What is it?
A generalized skeletal condition characterized by decreased bone density and increased risk of fracture, osteoporosis is now commonly diagnosed by a bone density scan. Osteoporosis is asymptomatic until a fracture occurs, and is best prevented before it becomes a problem. The most effective prevention begins in childhood and adolescence, but treatment begun later in life is also beneficial.
• Significant cause of morbidity
• Associated with increasing age and sex hormone deficiencies
• Often presents with fractures
• Vertebral fractures are very common, leading to loss of height and spinal curvature
• Prevention is ideal
• Hormone replacement therapy is no longer the treatment of choice in postmenopausal women
• Most people with osteoporosis are unaware of their condition
• Bone densitometry (DEXA scan) has assumed an important role in diagnosing osteoporosis, estimating fracture risk, and monitoring therapy
How do we treat it?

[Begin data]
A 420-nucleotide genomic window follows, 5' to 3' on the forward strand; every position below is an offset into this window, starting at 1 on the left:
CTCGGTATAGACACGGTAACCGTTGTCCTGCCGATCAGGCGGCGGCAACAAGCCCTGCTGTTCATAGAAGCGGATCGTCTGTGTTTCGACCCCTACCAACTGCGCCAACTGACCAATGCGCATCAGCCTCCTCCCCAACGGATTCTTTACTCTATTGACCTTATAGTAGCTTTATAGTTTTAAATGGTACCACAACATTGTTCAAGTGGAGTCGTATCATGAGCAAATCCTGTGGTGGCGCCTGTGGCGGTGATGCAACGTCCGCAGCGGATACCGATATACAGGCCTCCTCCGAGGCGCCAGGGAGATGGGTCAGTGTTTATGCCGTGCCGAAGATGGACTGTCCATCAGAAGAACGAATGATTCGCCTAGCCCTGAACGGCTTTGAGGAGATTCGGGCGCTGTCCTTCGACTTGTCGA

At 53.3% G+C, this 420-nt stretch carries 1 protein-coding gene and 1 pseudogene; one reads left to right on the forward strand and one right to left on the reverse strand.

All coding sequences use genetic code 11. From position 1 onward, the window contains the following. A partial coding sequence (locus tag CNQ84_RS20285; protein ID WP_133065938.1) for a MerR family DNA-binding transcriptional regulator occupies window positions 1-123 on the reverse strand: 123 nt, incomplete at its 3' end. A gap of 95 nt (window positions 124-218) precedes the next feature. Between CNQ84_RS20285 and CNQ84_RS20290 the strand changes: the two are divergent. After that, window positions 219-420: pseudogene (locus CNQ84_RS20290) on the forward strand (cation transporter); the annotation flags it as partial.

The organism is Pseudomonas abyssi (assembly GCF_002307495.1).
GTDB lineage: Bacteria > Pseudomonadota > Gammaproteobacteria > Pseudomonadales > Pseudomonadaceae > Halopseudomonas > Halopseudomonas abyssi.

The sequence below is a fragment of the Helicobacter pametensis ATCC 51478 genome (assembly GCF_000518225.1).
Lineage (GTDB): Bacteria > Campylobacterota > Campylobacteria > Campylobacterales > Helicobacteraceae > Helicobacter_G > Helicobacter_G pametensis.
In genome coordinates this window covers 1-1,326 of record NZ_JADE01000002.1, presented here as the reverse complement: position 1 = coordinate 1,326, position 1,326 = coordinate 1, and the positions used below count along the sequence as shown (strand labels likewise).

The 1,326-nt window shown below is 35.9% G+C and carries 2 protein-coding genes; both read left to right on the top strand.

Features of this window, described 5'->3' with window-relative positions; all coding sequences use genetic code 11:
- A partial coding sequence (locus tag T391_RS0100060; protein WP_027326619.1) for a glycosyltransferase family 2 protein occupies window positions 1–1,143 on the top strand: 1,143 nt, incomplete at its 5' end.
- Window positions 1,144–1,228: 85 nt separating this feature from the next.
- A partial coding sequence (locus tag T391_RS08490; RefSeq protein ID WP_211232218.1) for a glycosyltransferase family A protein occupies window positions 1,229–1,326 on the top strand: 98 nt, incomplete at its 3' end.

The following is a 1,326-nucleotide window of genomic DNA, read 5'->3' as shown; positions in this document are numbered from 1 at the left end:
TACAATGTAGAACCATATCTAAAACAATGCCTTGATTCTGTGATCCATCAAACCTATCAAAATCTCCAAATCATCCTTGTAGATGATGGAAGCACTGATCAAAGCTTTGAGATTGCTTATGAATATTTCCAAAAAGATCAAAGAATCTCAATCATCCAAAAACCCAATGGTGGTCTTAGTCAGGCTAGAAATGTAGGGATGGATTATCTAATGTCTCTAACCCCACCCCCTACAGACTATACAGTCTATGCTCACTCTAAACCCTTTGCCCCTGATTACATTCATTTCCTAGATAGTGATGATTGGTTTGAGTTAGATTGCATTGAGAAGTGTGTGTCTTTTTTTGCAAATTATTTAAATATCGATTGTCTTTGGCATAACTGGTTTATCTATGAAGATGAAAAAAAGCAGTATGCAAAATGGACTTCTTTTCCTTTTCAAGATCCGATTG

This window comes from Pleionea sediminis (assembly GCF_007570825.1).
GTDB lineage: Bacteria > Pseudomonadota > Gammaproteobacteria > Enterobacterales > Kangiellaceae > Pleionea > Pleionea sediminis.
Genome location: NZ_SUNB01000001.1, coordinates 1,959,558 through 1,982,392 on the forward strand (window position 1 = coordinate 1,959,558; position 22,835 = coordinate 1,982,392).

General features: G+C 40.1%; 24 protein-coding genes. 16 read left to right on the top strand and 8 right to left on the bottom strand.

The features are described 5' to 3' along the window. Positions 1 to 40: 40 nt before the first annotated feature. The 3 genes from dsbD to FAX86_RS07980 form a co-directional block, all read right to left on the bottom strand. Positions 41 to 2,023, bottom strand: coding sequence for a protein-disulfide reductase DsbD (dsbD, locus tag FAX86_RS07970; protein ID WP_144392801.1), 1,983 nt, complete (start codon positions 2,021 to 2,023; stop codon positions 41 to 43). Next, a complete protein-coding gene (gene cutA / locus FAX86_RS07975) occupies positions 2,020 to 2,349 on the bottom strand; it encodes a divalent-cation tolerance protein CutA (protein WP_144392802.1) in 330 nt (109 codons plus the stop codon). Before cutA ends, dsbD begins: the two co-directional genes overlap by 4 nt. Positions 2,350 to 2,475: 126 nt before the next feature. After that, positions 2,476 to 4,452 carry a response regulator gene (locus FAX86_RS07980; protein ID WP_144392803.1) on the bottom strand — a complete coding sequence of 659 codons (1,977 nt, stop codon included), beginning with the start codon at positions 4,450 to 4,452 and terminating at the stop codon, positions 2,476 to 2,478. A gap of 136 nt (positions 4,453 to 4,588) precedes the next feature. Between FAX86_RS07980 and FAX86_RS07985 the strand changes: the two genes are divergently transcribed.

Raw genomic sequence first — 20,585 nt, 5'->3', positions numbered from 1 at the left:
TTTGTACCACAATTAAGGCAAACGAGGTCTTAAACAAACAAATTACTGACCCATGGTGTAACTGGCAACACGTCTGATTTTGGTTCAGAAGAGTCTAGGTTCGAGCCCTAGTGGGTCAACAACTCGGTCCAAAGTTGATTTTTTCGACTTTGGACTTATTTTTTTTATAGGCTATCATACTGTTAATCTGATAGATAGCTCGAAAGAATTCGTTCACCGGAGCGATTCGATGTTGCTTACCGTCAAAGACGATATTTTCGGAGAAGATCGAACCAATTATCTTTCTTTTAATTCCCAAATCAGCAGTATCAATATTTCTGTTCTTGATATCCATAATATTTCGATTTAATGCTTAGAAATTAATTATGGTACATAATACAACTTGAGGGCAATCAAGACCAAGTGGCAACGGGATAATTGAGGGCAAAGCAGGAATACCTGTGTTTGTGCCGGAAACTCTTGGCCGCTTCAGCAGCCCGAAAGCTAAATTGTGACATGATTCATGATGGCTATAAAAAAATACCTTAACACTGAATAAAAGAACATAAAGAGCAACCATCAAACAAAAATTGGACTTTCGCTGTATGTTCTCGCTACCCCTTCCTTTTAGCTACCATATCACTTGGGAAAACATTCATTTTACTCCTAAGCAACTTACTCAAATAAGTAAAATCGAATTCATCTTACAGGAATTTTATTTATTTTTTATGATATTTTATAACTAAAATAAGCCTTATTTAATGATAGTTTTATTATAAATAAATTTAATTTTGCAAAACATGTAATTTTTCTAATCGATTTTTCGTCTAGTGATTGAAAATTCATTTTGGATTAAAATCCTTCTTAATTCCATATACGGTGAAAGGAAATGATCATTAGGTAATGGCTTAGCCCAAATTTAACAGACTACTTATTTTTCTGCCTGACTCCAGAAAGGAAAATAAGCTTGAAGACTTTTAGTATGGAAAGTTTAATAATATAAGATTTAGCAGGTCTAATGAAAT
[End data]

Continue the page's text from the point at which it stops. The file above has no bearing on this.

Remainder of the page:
We look at factors that may be contributing to bone demineralization, including diet, acid and mineral balance, and heredity. Commonly, there are one or more dietary factors that are contributing to bone demineralization, and these vary from patient to patient. We will work with you to determine, through appropriate testing, which dietary modifications make the most sense for you. In addition, it is important to understand that osteoporosis is a disorder of mineral balance, not just calcium intake. If the body has the impression that it must take minerals from the bones, adding calcium to your diet may not be the whole solution to your problem. You must reverse this process of demineralization as well as providing an increase in minerals to your bloodstream. Physiologically, the kidneys are largely responsible for mineral balance, but other organ systems also have a part. We will work with you to balance these systems so that your body will no longer leach important minerals from your bones.